This is the 19th in a series of posts leading up to Node.js Knockout on using mongodb with node-mongodb-native This post was written by Node Knockout judge and node-mongo-db-native author Christian Kvalheim.

In the first tutorial we targeted general usage of the database. But Mongo DB is much more than this. One of the additional very useful features is to act as a file storage system. This is accomplish in Mongo by having a file collection and a chunks collection where each document in the chunks collection makes up a Block of the file. In this tutorial we will look at how to use the GridFS functionality and what functions are available.

A simple example

Let’s dive straight into a simple example on how to write a file to the grid using the simplified Grid class.

var mongo = require('mongodb'),
  Server = mongo.Server,
  Db = mongo.Db,
  Grid = mongo.Grid;

var server = new Server('localhost', 27017, {auto_reconnect: true});
var db = new Db('exampleDb', server);

db.open(function(err, db) {
  if(!err) {
    var grid = new Grid(db, 'fs');
    var buffer = new Buffer("Hello world");
    grid.put.(buffer, {metadata:{category:'text'}, content_type: 'text'}, function(err, fileInfo) {
      if(!err) {
        console.log("Finished writing file to Mongo");
      }
    });
  }
});

All right let’s dissect the example. The first thing you’ll notice is the statement

var grid = new Grid(db, 'fs');

Since GridFS is actually a special structure stored as collections you’ll notice that we are using the db connection that we used in the previous tutorial to operate on collections and documents. The second parameter 'fs' allows you to change the collections you want to store the data in. In this example the collections would be fs_files and fs_chunks.

Having a live grid instance we now go ahead and create some test data stored in a Buffer instance, although you can pass in a string instead. We then write our data to disk.

var buffer = new Buffer("Hello world");
grid.put.(buffer, {metadata:{category:'text'}, content_type: 'text'}, function(err, fileInfo) {
  if(!err) {
    console.log("Finished writing file to Mongo");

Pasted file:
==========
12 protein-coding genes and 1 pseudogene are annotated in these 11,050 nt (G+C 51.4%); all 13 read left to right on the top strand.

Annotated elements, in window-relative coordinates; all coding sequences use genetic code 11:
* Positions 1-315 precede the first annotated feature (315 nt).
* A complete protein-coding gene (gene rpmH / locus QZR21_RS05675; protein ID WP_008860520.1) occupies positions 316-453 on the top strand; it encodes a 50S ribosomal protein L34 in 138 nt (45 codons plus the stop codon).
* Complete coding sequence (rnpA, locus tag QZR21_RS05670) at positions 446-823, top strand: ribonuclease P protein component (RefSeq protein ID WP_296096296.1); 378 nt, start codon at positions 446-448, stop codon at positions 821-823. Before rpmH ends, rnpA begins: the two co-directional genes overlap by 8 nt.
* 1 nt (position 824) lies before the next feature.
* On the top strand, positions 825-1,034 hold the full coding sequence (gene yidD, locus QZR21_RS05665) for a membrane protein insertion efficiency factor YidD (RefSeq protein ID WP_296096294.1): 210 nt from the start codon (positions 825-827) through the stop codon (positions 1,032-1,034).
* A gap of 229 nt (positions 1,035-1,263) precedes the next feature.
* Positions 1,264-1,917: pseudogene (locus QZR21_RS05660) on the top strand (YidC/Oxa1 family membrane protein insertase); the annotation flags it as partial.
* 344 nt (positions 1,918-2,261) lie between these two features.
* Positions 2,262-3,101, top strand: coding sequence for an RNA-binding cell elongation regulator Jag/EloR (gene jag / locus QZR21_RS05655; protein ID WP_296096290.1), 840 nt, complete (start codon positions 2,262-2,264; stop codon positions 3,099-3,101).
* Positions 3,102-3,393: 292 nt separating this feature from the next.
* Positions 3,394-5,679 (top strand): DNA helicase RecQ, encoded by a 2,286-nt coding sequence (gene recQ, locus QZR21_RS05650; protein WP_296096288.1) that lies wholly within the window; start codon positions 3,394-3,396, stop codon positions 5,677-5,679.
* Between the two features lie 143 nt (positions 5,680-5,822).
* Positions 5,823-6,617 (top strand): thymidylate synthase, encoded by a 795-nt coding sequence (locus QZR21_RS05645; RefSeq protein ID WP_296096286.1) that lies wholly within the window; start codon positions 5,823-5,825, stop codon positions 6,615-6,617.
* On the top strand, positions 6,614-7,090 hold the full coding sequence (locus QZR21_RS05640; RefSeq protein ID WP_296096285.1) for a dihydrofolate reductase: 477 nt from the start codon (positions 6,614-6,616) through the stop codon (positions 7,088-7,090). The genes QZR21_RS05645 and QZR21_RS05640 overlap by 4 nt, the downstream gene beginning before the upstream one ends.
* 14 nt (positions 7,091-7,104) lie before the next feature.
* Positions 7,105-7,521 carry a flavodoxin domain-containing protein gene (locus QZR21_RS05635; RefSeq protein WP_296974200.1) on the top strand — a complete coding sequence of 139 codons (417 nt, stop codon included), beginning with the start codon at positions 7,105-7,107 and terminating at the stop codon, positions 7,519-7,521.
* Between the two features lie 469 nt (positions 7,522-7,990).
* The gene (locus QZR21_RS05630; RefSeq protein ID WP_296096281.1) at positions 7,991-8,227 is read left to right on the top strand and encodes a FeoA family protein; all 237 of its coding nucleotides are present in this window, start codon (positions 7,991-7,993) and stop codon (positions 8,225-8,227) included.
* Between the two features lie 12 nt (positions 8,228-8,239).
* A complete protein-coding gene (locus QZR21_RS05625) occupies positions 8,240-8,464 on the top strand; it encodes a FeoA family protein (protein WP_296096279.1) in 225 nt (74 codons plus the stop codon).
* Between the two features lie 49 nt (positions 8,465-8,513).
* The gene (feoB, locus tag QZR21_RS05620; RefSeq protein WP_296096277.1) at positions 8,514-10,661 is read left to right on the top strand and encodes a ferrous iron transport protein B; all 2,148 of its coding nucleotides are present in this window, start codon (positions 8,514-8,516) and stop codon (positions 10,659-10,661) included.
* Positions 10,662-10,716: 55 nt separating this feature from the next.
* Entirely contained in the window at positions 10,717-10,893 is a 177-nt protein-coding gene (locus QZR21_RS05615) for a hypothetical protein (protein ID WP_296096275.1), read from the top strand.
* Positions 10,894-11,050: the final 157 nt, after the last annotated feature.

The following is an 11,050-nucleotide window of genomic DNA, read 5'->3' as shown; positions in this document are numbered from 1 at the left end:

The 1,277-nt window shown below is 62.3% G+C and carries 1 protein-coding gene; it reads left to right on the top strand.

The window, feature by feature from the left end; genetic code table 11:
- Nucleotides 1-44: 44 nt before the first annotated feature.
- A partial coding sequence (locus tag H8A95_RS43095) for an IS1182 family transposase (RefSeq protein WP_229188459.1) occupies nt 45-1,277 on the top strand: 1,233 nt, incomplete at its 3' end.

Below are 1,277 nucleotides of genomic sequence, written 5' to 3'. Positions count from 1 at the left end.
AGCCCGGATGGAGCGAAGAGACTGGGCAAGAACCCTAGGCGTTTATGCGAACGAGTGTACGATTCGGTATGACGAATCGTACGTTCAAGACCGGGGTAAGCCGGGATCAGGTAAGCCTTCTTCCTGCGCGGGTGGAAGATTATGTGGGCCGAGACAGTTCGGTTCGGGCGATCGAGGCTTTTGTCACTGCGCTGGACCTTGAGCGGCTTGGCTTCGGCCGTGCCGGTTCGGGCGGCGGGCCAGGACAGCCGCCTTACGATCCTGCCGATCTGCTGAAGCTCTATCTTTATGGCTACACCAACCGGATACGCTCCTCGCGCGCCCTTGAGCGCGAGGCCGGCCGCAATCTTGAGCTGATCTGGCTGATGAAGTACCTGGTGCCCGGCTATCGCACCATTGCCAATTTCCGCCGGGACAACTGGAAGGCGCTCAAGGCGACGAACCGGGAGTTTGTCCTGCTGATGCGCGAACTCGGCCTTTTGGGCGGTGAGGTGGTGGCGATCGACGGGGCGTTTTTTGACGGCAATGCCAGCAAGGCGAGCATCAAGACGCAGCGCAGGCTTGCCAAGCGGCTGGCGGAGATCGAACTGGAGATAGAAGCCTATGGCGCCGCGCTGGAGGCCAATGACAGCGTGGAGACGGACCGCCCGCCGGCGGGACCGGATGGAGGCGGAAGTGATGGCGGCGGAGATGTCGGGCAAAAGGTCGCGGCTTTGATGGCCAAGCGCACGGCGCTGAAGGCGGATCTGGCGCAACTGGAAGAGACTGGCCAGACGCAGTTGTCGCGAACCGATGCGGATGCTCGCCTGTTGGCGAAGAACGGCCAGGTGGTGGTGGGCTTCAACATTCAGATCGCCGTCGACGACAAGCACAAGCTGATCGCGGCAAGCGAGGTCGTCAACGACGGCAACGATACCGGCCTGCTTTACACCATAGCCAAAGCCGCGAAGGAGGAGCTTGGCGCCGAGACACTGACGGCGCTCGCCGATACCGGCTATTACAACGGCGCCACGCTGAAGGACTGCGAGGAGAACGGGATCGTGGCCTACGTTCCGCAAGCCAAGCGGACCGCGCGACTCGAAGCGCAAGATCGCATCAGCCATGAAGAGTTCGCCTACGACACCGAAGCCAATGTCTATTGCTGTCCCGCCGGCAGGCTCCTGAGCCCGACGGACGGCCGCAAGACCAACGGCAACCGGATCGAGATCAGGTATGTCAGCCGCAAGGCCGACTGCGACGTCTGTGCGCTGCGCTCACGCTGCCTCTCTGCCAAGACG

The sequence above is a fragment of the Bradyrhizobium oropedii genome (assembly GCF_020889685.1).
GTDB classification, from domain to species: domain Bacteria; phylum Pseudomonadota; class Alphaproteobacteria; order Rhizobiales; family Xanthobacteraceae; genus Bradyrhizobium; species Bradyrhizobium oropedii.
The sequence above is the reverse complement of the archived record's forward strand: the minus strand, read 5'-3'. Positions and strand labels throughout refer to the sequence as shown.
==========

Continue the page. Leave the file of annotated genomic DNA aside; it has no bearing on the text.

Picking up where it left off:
}
});

Let’s deconstruct the call we just made. The put call will write the data you passed in as one or more chunks. The second parameter is a hash of options for the Grid class. In this case we wish to annotate the file we are writing to Mongo DB with some metadata and also specify a content type. Each file entry in GridFS has support for metadata documents which might be very useful if you are for example storing images in you Mongo DB and need to store all the data associated with the image.

One important thing is to take not that the put method return a document containing a _id, this is an ObjectID identifier that you’ll need to use if you wish to retrieve the file contents later.

Right so we have written out first file, let’s look at the other two simple functions supported by the Grid class.

the requires and and other initializing stuff omitted for brevity

db.open(function(err, db) {
  if(!err) {
    var grid = new Grid(db, 'fs');
    var buffer = new Buffer("Hello world");
    grid.put.(buffer, {metadata:{category:'text'}, content_type: 'text'}, function(err, fileInfo) {
      grid.get(fileInfo._id, function(err, data) {
        console.log("Retrieved data: " + data.toString());
        grid.delete(fileInfo._id, function(err, result) {
        });
      });
    });
  }
});

Let’s have a look at the two operations get and delete

grid.get(fileInfo._id, function(err, data) {});

The get method takes an ObjectID as the first argument and as we can se in the code we are using the one provided in fileInfo._id. This will read all the chunks for the file and return it as a Buffer object.

The delete method also takes an ObjectID as the first argument but will delete the file entry and the chunks associated with the file in Mongo.

This api is the simplest one you can use to interact with GridFS but it’s not suitable for all kinds of files. One of it’s main drawbacks is you are trying to write large files to Mongo. This api will require you to read the entire file into memory when writing and reading from Mongo which most likely is not feasible if you have to store large files like Video or RAW Pictures. Luckily this is not the only way to work with GridFS. That’s not to say this api is not useful. If you are storing tons of small files the memory usage vs the simplicity might be a worthwhile tradeoff. Let’s dive into some of the more advanced ways of using GridFS.

Advanced GridFS or how not to run out of memory

As we just said controlling memory consumption for you file writing and reading is key if you want to scale up the application. That means not reading in entire files before either writing or reading from Mongo DB. The good news it’s supported. Let’s throw some code out there straight away and look at how to do chunk sized streaming writes and reads.

the requires and and other initializing stuff omitted for brevity

var fileId = new ObjectID();
var gridStore = new GridStore(db, fileId, "w", {root:'fs'});
gridStore.chunkSize = 1024 * 256;

gridStore.open(function(err, gridStore) {
 Step(
   function writeData() {
     var group = this.group();